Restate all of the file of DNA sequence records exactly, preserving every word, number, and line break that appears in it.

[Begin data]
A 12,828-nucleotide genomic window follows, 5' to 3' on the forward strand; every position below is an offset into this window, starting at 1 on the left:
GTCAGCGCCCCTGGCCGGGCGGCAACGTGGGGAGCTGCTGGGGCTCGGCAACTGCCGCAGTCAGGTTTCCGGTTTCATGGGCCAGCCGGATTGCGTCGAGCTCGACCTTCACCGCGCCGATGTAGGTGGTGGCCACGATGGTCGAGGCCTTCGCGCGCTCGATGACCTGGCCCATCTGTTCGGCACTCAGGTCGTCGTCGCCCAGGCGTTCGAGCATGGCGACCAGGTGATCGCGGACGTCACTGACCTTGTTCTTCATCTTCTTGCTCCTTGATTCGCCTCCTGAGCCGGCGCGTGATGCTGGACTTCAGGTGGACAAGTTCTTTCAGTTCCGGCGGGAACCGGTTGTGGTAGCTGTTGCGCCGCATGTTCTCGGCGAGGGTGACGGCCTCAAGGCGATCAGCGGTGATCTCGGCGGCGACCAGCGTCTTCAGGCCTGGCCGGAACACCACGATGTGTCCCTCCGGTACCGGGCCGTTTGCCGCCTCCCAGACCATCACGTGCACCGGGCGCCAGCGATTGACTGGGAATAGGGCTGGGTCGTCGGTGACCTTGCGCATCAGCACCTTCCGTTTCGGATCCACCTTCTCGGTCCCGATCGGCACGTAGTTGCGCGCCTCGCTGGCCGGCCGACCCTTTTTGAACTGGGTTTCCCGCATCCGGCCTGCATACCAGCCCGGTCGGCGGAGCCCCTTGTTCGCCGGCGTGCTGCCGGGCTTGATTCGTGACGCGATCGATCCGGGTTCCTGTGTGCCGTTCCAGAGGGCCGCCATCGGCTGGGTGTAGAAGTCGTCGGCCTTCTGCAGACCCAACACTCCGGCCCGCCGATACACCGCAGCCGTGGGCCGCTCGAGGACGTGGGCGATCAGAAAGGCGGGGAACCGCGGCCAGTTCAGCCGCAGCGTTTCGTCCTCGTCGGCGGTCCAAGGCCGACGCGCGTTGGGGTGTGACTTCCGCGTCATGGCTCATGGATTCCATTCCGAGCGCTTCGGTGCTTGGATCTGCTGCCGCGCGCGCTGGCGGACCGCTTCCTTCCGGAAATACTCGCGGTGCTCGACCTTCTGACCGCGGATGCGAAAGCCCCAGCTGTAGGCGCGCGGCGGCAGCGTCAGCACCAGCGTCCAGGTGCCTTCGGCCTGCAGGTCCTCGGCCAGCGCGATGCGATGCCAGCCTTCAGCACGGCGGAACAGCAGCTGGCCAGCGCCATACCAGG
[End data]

A 12,828-nucleotide genomic window follows, 5' to 3' on the forward strand; every position below is an offset into this window, starting at 1 on the left:
GTCAGCGCCCCTGGCCGGGCGGCAACGTGGGGAGCTGCTGGGGCTCGGCAACTGCCGCAGTCAGGTTTCCGGTTTCATGGGCCAGCCGGATTGCGTCGAGCTCGACCTTCACCGCGCCGATGTAGGTGGTGGCCACGATGGTCGAGGCCTTCGCGCGCTCGATGACCTGGCCCATCTGTTCGGCACTCAGGTCGTCGTCGCCCAGGCGTTCGAGCATGGCGACCAGGTGATCGCGGACGTCACTGACCTTGTTCTTCATCTTCTTGCTCCTTGATTCGCCTCCTGAGCCGGCGCGTGATGCTGGACTTCAGGTGGACAAGTTCTTTCAGTTCCGGCGGGAACCGGTTGTGGTAGCTGTTGCGCCGCATGTTCTCGGCGAGGGTGACGGCCTCAAGGCGATCAGCGGTGATCTCGGCGGCGACCAGCGTCTTCAGGCCTGGCCGGAACACCACGATGTGTCCCTCCGGTACCGGGCCGTTTGCCGCCTCCCAGACCATCACGTGCACCGGGCGCCAGCGATTGACTGGGAATAGGGCTGGGTCGTCGGTGACCTTGCGCATCAGCACCTTCCGTTTCGGATCCACCTTCTCGGTCCCGATCGGCACGTAGTTGCGCGCCTCGCTGGCCGGCCGACCCTTTTTGAACTGGGTTTCCCGCATCCGGCCTGCATACCAGCCCGGTCGGCGGAGCCCCTTGTTCGCCGGCGTGCTGCCGGGCTTGATTCGTGACGCGATCGATCCGGGTTCCTGTGTGCCGTTCCAGAGGGCCGCCATCGGCTGGGTGTAGAAGTCGTCGGCCTTCTGCAGACCCAACACTCCGGCCCGCCGATACACCGCAGCCGTGGGCCGCTCGAGGACGTGGGCGATCAGAAAGGCGGGGAACCGCGGCCAGTTCAGCCGCAGCGTTTCGTCCTCGTCGGCGGTCCAAGGCCGACGCGCGTTGGGGTGTGACTTCCGCGTCATGGCTCATGGATTCCATTCCGAGCGCTTCGGTGCTTGGATCTGCTGCCGCGCGCGCTGGCGGACCGCTTCCTTCCGGAAATACTCGCGGTGCTCGACCTTCTGACCGCGGATGCGAAAGCCCCAGCTGTAGGCGCGCGGCGGCAGCGTCAGCACCAGCGTCCAGGTGCCTTCGGCCTGCAGGTCCTCGGCCAGCGCGATGCGATGCCAGCCTTCAGCACGGCGGAACAGCAGCTGGCCAGCGCCATACCAGG